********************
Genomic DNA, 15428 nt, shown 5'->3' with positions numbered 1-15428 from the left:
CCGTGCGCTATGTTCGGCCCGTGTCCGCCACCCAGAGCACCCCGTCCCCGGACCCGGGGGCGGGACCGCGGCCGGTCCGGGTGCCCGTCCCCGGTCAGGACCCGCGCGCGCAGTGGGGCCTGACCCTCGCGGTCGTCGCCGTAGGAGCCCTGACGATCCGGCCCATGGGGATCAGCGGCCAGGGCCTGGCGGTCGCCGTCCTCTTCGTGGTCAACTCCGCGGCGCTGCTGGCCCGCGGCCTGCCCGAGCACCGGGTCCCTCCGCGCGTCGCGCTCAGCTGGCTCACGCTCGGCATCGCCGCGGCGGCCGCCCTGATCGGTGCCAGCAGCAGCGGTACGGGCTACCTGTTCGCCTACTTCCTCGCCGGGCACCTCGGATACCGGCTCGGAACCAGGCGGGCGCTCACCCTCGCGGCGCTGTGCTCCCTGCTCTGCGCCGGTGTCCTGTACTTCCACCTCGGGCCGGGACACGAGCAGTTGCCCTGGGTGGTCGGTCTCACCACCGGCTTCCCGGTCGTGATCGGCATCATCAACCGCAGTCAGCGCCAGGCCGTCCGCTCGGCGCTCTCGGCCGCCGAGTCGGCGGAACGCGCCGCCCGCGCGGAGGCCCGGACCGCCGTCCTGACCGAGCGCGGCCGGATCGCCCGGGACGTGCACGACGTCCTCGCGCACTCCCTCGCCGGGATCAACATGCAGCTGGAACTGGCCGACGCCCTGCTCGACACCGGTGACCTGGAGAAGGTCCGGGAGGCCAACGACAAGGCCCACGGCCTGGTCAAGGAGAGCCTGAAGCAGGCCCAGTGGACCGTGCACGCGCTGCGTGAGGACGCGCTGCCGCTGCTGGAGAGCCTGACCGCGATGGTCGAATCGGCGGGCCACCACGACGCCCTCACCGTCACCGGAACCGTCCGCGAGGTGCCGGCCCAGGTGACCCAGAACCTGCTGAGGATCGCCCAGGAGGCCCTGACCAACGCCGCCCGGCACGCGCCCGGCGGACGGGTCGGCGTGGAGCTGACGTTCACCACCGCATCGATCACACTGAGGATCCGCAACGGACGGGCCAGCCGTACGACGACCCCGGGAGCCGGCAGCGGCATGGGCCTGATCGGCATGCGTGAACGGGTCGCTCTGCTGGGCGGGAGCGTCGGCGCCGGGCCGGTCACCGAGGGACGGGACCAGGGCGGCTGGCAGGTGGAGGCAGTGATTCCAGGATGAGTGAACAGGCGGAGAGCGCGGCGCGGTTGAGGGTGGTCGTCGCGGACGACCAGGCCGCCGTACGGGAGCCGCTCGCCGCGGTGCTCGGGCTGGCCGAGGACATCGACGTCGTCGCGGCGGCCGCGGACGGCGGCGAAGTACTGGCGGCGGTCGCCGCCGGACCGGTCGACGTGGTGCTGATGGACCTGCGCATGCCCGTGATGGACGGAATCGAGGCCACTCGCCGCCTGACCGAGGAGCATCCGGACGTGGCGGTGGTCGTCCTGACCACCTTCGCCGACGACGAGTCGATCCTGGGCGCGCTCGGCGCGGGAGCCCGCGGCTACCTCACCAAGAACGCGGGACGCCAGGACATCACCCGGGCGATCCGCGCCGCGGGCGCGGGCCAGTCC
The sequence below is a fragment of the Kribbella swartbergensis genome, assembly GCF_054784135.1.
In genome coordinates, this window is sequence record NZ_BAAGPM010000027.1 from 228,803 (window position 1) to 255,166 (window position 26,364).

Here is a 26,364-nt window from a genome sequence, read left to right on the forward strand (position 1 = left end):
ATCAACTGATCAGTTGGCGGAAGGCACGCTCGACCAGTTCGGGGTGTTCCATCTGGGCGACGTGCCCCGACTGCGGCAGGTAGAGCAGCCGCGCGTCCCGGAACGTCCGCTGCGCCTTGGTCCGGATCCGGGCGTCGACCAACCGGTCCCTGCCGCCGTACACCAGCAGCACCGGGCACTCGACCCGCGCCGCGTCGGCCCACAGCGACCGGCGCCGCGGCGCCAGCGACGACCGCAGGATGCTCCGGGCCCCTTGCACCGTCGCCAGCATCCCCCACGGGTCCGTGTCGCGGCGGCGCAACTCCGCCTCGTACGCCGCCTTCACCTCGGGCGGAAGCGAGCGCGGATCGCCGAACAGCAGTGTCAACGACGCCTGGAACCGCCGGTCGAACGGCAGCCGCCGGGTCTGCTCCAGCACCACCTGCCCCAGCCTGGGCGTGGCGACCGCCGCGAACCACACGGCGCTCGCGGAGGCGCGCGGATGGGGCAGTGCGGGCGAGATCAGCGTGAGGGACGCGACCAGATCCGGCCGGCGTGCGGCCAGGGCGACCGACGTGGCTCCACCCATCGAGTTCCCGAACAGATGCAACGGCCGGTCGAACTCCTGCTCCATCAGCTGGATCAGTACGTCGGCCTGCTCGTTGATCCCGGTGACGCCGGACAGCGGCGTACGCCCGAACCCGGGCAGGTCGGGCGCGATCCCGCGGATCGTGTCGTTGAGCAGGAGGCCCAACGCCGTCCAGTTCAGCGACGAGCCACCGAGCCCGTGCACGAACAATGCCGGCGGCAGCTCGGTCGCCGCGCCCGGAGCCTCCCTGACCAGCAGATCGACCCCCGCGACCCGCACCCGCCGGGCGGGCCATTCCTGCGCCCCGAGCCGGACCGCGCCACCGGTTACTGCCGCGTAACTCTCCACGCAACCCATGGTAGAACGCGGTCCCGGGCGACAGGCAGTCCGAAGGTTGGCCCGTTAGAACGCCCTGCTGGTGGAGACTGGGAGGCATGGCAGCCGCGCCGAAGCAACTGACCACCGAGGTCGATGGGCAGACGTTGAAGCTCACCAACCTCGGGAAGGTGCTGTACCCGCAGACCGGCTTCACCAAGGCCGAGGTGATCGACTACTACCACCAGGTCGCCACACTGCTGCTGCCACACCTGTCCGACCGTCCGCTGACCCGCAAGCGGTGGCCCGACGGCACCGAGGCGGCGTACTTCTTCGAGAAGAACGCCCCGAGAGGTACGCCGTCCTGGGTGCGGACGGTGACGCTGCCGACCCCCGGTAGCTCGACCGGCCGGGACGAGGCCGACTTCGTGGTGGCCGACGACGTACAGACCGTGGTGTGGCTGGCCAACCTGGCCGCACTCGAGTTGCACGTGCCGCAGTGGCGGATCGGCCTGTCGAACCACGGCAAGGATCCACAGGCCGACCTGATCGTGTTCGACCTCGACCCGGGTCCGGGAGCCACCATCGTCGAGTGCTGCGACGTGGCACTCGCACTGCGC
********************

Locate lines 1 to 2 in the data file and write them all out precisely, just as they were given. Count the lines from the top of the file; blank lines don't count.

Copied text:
Genomic DNA, 15428 nt, shown 5'->3' with positions numbered 1-15428 from the left:
CCGTGCGCTATGTTCGGCCCGTGTCCGCCACCCAGAGCACCCCGTCCCCGGACCCGGGGGCGGGACCGCGGCCGGTCCGGGTGCCCGTCCCCGGTCAGGACCCGCGCGCGCAGTGGGGCCTGACCCTCGCGGTCGTCGCCGTAGGAGCCCTGACGATCCGGCCCATGGGGATCAGCGGCCAGGGCCTGGCGGTCGCCGTCCTCTTCGTGGTCAACTCCGCGGCGCTGCTGGCCCGCGGCCTGCCCGAGCACCGGGTCCCTCCGCGCGTCGCGCTCAGCTGGCTCACGCTCGGCATCGCCGCGGCGGCCGCCCTGATCGGTGCCAGCAGCAGCGGTACGGGCTACCTGTTCGCCTACTTCCTCGCCGGGCACCTCGGATACCGGCTCGGAACCAGGCGGGCGCTCACCCTCGCGGCGCTGTGCTCCCTGCTCTGCGCCGGTGTCCTGTACTTCCACCTCGGGCCGGGACACGAGCAGTTGCCCTGGGTGGTCGGTCTCACCACCGGCTTCCCGGTCGTGATCGGCATCATCAACCGCAGTCAGCGCCAGGCCGTCCGCTCGGCGCTCTCGGCCGCCGAGTCGGCGGAACGCGCCGCCCGCGCGGAGGCCCGGACCGCCGTCCTGACCGAGCGCGGCCGGATCGCCCGGGACGTGCACGACGTCCTCGCGCACTCCCTCGCCGGGATCAACATGCAGCTGGAACTGGCCGACGCCCTGCTCGACACCGGTGACCTGGAGAAGGTCCGGGAGGCCAACGACAAGGCCCACGGCCTGGTCAAGGAGAGCCTGAAGCAGGCCCAGTGGACCGTGCACGCGCTGCGTGAGGACGCGCTGCCGCTGCTGGAGAGCCTGACCGCGATGGTCGAATCGGCGGGCCACCACGACGCCCTCACCGTCACCGGAACCGTCCGCGAGGTGCCGGCCCAGGTGACCCAGAACCTGCTGAGGATCGCCCAGGAGGCCCTGACCAACGCCGCCCGGCACGCGCCCGGCGGACGGGTCGGCGTGGAGCTGACGTTCACCACCGCATCGATCACACTGAGGATCCGCAACGGACGGGCCAGCCGTACGACGACCCCGGGAGCCGGCAGCGGCATGGGCCTGATCGGCATGCGTGAACGGGTCGCTCTGCTGGGCGGGAGCGTCGGCGCCGGGCCGGTCACCGAGGGACGGGACCAGGGCGGCTGGCAGGTGGAGGCAGTGATTCCAGGATGAGTGAACAGGCGGAGAGCGCGGCGCGGTTGAGGGTGGTCGTCGCGGACGACCAGGCCGCCGTACGGGAGCCGCTCGCCGCGGTGCTCGGGCTGGCCGAGGACATCGACGTCGTCGCGGCGGCCGCGGACGGCGGCGAAGTACTGGCGGCGGTCGCCGCCGGACCGGTCGACGTGGTGCTGATGGACCTGCGCATGCCCGTGATGGACGGAATCGAGGCCACTCGCCGCCTGACCGAGGAGCATCCGGACGTGGCGGTGGTCGTCCTGACCACCTTCGCCGACGACGAGTCGATCCTGGGCGCGCTCGGCGCGGGAGCCCGCGGCTACCTCACCAAGAACGCGGGACGCCAGGACATCACCCGGGCGATCCGCGCCGCGGGCGCGGGCCAGTCC